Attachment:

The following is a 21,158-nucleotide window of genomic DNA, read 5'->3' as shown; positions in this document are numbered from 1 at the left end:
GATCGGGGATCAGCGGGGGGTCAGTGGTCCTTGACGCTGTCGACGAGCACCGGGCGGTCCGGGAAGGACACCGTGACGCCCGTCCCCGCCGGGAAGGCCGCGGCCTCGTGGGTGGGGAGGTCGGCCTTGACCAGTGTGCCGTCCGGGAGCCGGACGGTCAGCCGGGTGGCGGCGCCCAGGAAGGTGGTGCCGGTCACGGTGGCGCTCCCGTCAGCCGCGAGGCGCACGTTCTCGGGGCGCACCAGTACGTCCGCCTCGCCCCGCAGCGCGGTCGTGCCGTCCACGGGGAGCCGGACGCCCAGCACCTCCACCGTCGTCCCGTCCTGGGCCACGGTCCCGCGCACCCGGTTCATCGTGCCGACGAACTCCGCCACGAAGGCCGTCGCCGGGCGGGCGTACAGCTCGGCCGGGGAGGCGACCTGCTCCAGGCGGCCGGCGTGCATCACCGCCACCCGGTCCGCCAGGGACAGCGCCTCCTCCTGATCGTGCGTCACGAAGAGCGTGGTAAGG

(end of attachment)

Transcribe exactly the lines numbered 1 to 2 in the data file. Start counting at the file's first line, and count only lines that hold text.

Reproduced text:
The following is a 21,158-nucleotide window of genomic DNA, read 5'->3' as shown; positions in this document are numbered from 1 at the left end:
GATCGGGGATCAGCGGGGGGTCAGTGGTCCTTGACGCTGTCGACGAGCACCGGGCGGTCCGGGAAGGACACCGTGACGCCCGTCCCCGCCGGGAAGGCCGCGGCCTCGTGGGTGGGGAGGTCGGCCTTGACCAGTGTGCCGTCCGGGAGCCGGACGGTCAGCCGGGTGGCGGCGCCCAGGAAGGTGGTGCCGGTCACGGTGGCGCTCCCGTCAGCCGCGAGGCGCACGTTCTCGGGGCGCACCAGTACGTCCGCCTCGCCCCGCAGCGCGGTCGTGCCGTCCACGGGGAGCCGGACGCCCAGCACCTCCACCGTCGTCCCGTCCTGGGCCACGGTCCCGCGCACCCGGTTCATCGTGCCGACGAACTCCGCCACGAAGGCCGTCGCCGGGCGGGCGTACAGCTCGGCCGGGGAGGCGACCTGCTCCAGGCGGCCGGCGTGCATCACCGCCACCCGGTCCGCCAGGGACAGCGCCTCCTCCTGATCGTGCGTCACGAAGAGCGTGGTAAGG